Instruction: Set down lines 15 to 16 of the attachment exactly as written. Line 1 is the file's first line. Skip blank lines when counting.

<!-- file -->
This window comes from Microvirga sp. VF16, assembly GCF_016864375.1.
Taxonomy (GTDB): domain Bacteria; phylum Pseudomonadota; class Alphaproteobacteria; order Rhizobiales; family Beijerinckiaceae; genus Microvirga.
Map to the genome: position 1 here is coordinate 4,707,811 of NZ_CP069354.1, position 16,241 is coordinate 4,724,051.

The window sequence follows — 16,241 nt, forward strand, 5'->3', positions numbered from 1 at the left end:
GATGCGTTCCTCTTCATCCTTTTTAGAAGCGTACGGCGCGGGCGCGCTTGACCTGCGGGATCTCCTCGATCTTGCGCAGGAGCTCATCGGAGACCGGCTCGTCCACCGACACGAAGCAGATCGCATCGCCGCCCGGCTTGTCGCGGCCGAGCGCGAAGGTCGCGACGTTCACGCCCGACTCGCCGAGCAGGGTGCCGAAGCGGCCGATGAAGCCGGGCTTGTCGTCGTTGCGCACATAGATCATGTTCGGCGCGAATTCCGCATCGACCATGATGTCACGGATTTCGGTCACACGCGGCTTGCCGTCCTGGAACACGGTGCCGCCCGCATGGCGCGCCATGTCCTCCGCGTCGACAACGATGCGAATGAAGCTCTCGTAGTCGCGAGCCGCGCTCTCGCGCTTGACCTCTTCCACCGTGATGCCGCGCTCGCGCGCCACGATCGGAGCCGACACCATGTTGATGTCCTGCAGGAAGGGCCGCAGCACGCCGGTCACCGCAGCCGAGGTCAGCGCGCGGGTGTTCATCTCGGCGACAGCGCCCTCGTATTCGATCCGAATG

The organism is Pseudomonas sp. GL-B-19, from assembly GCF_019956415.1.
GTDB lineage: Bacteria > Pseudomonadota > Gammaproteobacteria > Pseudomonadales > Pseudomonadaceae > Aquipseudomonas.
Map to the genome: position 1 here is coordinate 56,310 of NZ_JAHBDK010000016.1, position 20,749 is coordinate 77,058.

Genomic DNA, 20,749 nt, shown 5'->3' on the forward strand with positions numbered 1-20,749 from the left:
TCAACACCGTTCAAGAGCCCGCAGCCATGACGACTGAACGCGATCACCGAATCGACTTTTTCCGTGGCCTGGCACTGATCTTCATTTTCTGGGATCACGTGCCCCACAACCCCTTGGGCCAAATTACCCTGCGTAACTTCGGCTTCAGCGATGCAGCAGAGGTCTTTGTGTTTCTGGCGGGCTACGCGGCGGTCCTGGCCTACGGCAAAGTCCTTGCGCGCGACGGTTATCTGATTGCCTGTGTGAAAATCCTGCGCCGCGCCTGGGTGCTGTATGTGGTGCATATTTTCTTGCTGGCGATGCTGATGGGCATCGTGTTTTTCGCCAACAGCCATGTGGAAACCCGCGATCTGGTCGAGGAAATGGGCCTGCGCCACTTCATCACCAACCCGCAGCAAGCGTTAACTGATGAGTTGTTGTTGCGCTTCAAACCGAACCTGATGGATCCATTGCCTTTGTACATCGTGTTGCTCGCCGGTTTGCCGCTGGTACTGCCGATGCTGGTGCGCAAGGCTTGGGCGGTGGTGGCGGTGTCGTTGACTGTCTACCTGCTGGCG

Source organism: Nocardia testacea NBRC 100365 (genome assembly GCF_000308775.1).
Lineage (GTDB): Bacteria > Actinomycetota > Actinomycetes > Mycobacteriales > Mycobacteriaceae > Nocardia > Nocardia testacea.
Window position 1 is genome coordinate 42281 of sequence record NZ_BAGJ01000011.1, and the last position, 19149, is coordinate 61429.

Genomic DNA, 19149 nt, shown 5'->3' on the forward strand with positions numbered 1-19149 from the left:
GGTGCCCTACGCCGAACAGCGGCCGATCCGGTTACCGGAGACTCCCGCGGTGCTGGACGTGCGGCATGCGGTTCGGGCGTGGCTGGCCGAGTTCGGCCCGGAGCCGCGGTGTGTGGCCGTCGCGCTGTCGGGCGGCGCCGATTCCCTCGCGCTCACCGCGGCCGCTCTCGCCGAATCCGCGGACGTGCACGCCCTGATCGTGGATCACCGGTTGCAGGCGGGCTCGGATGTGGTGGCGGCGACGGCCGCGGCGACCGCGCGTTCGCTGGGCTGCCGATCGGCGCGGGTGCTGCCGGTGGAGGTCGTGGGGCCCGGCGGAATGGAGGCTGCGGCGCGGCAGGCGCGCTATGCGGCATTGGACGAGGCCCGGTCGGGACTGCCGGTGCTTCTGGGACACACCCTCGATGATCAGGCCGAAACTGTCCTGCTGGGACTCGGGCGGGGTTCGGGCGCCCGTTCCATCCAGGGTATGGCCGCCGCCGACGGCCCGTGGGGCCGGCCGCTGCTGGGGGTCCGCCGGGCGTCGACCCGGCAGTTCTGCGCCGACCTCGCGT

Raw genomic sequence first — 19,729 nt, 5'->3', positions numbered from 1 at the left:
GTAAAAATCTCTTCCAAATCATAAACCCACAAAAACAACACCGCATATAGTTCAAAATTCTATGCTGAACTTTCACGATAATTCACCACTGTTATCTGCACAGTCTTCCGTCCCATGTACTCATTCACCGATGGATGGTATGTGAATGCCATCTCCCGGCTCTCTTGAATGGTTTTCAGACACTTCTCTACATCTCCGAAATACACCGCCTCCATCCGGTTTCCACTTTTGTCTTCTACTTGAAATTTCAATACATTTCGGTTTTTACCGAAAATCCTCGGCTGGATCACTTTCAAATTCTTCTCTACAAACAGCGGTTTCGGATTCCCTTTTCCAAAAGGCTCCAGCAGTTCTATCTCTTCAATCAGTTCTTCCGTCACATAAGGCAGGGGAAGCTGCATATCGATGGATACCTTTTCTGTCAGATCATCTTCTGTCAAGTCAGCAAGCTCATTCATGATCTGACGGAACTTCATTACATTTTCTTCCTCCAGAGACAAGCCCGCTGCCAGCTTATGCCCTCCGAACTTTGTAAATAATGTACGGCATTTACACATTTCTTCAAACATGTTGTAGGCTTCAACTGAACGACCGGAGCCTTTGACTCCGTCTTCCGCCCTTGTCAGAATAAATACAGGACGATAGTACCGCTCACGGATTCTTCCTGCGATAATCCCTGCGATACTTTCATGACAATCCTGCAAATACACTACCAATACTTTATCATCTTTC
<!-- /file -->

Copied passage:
GGTGCCCTACGCCGAACAGCGGCCGATCCGGTTACCGGAGACTCCCGCGGTGCTGGACGTGCGGCATGCGGTTCGGGCGTGGCTGGCCGAGTTCGGCCCGGAGCCGCGGTGTGTGGCCGTCGCGCTGTCGGGCGGCGCCGATTCCCTCGCGCTCACCGCGGCCGCTCTCGCCGAATCCGCGGACGTGCACGCCCTGATCGTGGATCACCGGTTGCAGGCGGGCTCGGATGTGGTGGCGGCGACGGCCGCGGCGACCGCGCGTTCGCTGGGCTGCCGATCGGCGCGGGTGCTGCCGGTGGAGGTCGTGGGGCCCGGCGGAATGGAGGCTGCGGCGCGGCAGGCGCGCTATGCGGCATTGGACGAGGCCCGGTCGGGACTGCCGGTGCTTCTGGGACACACCCTCGATGATCAGGCCGAAACTGTCCTGCTGGGACTCGGGCGGGGTTCGGGCGCCCGTTCCATCCAGGGTATGGCCGCCGCCGACGGCCCGTGGGGCCGGCCGCTGCTGGGGGTCCGCCGGGCGTCGACCCGGCAGTTCTGCGCCGACCTCGCGT

Raw genomic sequence first — 19,729 nt, 5'->3', positions numbered from 1 at the left: